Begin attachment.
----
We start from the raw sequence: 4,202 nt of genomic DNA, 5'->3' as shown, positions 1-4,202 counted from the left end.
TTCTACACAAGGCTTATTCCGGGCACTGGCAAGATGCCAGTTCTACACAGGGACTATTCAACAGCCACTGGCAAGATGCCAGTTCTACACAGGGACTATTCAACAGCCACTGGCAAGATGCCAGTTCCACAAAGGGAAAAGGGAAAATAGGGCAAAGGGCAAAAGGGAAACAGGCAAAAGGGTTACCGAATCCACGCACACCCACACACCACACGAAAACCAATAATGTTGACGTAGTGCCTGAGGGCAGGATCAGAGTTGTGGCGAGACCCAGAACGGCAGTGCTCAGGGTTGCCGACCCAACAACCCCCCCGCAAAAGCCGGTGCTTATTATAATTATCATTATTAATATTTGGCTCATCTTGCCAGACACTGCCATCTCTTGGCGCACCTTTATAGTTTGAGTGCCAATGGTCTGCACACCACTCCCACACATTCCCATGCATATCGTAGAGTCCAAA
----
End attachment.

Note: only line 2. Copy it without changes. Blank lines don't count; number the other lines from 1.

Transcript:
TTCTACACAAGGCTTATTCCGGGCACTGGCAAGATGCCAGTTCTACACAGGGACTATTCAACAGCCACTGGCAAGATGCCAGTTCTACACAGGGACTATTCAACAGCCACTGGCAAGATGCCAGTTCCACAAAGGGAAAAGGGAAAATAGGGCAAAGGGCAAAAGGGAAACAGGCAAAAGGGTTACCGAATCCACGCACACCCACACACCACACGAAAACCAATAATGTTGACGTAGTGCCTGAGGGCAGGATCAGAGTTGTGGCGAGACCCAGAACGGCAGTGCTCAGGGTTGCCGACCCAACAACCCCCCCGCAAAAGCCGGTGCTTATTATAATTATCATTATTAATATTTGGCTCATCTTGCCAGACACTGCCATCTCTTGGCGCACCTTTATAGTTTGAGTGCCAATGGTCTGCACACCACTCCCACACATTCCCATGCATATCGTAGAGTCCAAA